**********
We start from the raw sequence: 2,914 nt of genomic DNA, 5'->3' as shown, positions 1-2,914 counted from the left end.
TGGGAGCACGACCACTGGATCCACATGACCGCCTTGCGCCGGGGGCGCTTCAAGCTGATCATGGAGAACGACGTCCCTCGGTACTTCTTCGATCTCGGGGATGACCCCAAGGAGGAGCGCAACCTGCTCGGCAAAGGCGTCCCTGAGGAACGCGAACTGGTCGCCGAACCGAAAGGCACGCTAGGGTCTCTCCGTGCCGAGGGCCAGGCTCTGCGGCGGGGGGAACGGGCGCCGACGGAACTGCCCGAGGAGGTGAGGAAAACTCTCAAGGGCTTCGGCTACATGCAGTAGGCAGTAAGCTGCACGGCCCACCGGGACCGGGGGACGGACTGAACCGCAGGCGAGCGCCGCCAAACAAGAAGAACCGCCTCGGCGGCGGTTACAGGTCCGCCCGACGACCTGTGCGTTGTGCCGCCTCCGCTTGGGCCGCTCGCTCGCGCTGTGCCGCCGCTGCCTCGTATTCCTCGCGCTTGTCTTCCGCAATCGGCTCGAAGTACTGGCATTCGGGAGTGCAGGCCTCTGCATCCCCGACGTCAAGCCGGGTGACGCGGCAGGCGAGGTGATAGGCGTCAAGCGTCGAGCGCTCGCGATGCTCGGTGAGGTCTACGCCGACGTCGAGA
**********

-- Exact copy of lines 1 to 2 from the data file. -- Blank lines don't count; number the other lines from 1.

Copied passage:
We start from the raw sequence: 2,914 nt of genomic DNA, 5'->3' as shown, positions 1-2,914 counted from the left end.
TGGGAGCACGACCACTGGATCCACATGACCGCCTTGCGCCGGGGGCGCTTCAAGCTGATCATGGAGAACGACGTCCCTCGGTACTTCTTCGATCTCGGGGATGACCCCAAGGAGGAGCGCAACCTGCTCGGCAAAGGCGTCCCTGAGGAACGCGAACTGGTCGCCGAACCGAAAGGCACGCTAGGGTCTCTCCGTGCCGAGGGCCAGGCTCTGCGGCGGGGGGAACGGGCGCCGACGGAACTGCCCGAGGAGGTGAGGAAAACTCTCAAGGGCTTCGGCTACATGCAGTAGGCAGTAAGCTGCACGGCCCACCGGGACCGGGGGACGGACTGAACCGCAGGCGAGCGCCGCCAAACAAGAAGAACCGCCTCGGCGGCGGTTACAGGTCCGCCCGACGACCTGTGCGTTGTGCCGCCTCCGCTTGGGCCGCTCGCTCGCGCTGTGCCGCCGCTGCCTCGTATTCCTCGCGCTTGTCTTCCGCAATCGGCTCGAAGTACTGGCATTCGGGAGTGCAGGCCTCTGCATCCCCGACGTCAAGCCGGGTGACGCGGCAGGCGAGGTGATAGGCGTCAAGCGTCGAGCGCTCGCGATGCTCGGTGAGGTCTACGCCGACGTCGAGA